Let's say you're working on this old Python project. It's ugly and unpredictable, but you have no choice but to keep it alive. Luckily you've heard about this new tool called Pythoscope, which can help you cure the old guy.
You start by descending to the project directory:
$ cd wild_pythons/
and initializing Pythoscope internal structures:
$ pythoscope --init
This command creates .pythoscope/ subdirectory, which will hold all information related to Pythoscope. You look at the poor snake:
# old_python.py class OldPython(object): def __init__(self, age): pass # more code... def hiss(self): pass # even more code...
and decide that it requires immediate attention. So you run Pythoscope on it:
$ pythoscope old_python.py
and see a test module generated in the tests/ directory:
# tests/test_old_python.py import unittest class TestOldPython(unittest.TestCase): def test___init__(self): # old_python = OldPython(age) assert False # TODO: implement your test here def test_hiss(self): # old_python = OldPython(age) # self.assertEqual(expected, old_python.hiss()) assert False # TODO: implement your test here if __name__ == '__main__': unittest.main()
That's a starting point for your testing struggle, but there's much more Pythoscope can help you with. All you have to do is give it some more information about your project.
Since Python is a very dynamic language it's no surprise that most information about the application can be gathered during runtime. But legacy applications can be tricky and dangerous, so Pythoscope won't run any code at all unless you explicitly tell it to do so. You can specify which code is safe to run through, so called, points of entry.
Point of entry is a plain Python module that executes some parts of your code. You should keep each point of entry in a separate file in the .pythoscope/points-of-entry/ directory. Let's look closer at our old friend:
# old_python.py class OldPython(object): def __init__(self, age): if age < 50: raise ValueError("%d isn't old" % age) self.age = age def hiss(self): if self.age < 60: return "sss sss" elif self.age < 70: return "SSss SSss" else: return "sss... *cough* *cough*"
Based on that definition we come up with the following point of entry:
# .pythoscope/points-of-entry/123_years_old_python.py from old_python import OldPython OldPython(123).hiss()
Once we have that we may try to generate new test cases. Simply call pythoscope on the old python again:
$ pythoscope old_python.py
Pythoscope will execute our new point of entry, gathering as much dynamic information as possible. If you look at your test module now you'll notice that a new test case has been added:
# tests/test_old_python.py import unittest from old_python import OldPython class TestOldPython(unittest.TestCase): def test___init__(self): # old_python = OldPython(age) assert False # TODO: implement your test here def test_hiss(self): # old_python = OldPython(age) # self.assertEqual(expected, old_python.hiss()) assert False # TODO: implement your test here def test_hiss_returns_sss_cough_cough_after_creation_with_123(self): old_python = OldPython(123) self.assertEqual('sss... *cough* *cough*', old_python.hiss()) if __name__ == '__main__': unittest.main()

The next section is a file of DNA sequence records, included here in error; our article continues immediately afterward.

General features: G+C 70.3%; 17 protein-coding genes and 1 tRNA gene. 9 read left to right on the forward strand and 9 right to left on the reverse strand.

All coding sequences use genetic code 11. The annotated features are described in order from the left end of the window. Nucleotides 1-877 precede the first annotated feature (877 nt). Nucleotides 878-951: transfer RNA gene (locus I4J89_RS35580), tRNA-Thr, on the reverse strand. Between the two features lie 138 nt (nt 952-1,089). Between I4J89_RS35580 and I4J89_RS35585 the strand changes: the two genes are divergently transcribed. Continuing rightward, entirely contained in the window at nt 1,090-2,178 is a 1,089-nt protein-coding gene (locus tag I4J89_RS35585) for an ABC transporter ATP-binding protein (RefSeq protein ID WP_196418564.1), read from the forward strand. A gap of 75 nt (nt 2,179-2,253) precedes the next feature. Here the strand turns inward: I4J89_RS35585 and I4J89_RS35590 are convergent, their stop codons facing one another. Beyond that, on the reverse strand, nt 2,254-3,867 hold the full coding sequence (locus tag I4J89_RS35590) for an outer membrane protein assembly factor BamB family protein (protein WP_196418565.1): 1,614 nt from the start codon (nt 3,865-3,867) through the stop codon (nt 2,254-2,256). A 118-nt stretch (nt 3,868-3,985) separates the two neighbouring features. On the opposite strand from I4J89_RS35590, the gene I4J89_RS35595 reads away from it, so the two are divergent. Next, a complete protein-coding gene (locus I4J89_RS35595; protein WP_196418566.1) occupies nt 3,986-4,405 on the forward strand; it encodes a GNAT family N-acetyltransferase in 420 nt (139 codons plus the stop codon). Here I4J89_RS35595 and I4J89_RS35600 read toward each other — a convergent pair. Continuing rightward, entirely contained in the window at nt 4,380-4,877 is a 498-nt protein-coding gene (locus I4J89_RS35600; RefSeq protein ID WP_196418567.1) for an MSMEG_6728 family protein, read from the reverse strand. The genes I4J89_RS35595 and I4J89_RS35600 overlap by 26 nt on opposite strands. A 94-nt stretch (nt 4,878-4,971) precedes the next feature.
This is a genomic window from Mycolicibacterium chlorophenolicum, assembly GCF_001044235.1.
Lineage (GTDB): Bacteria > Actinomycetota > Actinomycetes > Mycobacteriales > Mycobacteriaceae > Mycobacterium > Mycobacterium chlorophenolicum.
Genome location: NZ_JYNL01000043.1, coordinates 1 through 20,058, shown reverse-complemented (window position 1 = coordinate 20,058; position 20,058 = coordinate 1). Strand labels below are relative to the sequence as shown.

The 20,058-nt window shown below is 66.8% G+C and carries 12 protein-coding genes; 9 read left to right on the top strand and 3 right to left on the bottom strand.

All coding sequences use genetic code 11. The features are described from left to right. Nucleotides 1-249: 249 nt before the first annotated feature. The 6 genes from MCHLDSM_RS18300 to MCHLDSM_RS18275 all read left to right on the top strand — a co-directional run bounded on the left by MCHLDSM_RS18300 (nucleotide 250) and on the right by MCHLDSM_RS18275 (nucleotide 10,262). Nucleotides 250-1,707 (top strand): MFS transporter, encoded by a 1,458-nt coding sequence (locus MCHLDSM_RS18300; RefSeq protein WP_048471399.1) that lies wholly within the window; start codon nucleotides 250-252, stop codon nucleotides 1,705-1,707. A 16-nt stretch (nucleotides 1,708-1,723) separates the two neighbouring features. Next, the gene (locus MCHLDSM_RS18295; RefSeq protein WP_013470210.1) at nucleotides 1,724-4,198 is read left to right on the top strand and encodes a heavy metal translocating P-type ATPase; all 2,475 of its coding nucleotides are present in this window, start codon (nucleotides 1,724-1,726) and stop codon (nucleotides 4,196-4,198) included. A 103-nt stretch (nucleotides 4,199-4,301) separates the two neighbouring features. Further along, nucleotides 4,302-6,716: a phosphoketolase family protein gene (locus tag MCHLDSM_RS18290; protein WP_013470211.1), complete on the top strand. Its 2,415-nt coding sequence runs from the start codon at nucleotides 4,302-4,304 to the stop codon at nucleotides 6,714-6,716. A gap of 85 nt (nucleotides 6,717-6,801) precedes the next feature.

Pythoscope correctly captured creation of the OldPython object and call to its hiss() method. Congratulations, you have a first working test case without doing much work! But Pythoscope can generate more than just invdividual test cases. It all depends on the points of entry you define. More high-level they are, the more information Pythoscope will be able to gather, which directly translates to the number of generated test cases.
So let's try writing another point of entry. But first look at another module we have in our project:
# old_nest.py from old_python import OldPython class OldNest(object): def __init__(self, ages): self.pythons =  for age in ages: try: self.pythons.append(OldPython(age)) except ValueError: pass # Ignore the youngsters. def put_hand(self): return '\n'.join([python.hiss() for python in self.pythons])
This module seems a bit higher-level than old_python.py. Yet, writing a point of entry for it is also straightforward:
# .pythoscope/points-of-entry/old_nest_with_four_pythons.py from old_nest import OldNest OldNest([45, 55, 65, 75]).put_hand()
Don't hesitate and run Pythoscope right away. Note that you can provide many modules as arguments - all of them will be handled at once:
$ pythoscope old_python.py old_nest.py
This new point of entry not only allowed to create a test case for OldNest:
# tests/test_old_nest.py import unittest from old_nest import OldNest class TestOldNest(unittest.TestCase): def test_put_hand_returns_sss_sss_SSss_SSss_sss_cough_cough_after_creation_with_list(self): old_nest = OldNest([45, 55, 65, 75]) self.assertEqual('sss sss\nSSss SSss\nsss... *cough* *cough*', old_nest.put_hand()) if __name__ == '__main__': unittest.main()
but also added 4 new test cases for OldPython:
def test_creation_with_45_raises_value_error(self): self.assertRaises(ValueError, lambda: OldPython(45)) def test_hiss_returns_SSss_SSss_after_creation_with_65(self): old_python = OldPython(65) self.assertEqual('SSss SSss', old_python.hiss()) def test_hiss_returns_sss_cough_cough_after_creation_with_75(self): old_python = OldPython(75) self.assertEqual('sss... *cough* *cough*', old_python.hiss()) def test_hiss_returns_sss_sss_after_creation_with_55(self): old_python = OldPython(55) self.assertEqual('sss sss', old_python.hiss())
You got all of that for mere 2 additional lines of code. What's even better is the fact that you can safely modify and extend test cases generated by Pythoscope. Once you write another point of entry or add new behavior to your system you can run Pythoscope again and it will only append new test cases to existing test modules, preserving any modifications you could have made to them.
That sums up this basic tutorial. If you have any questions, feel free to ask them on the pythoscope google group.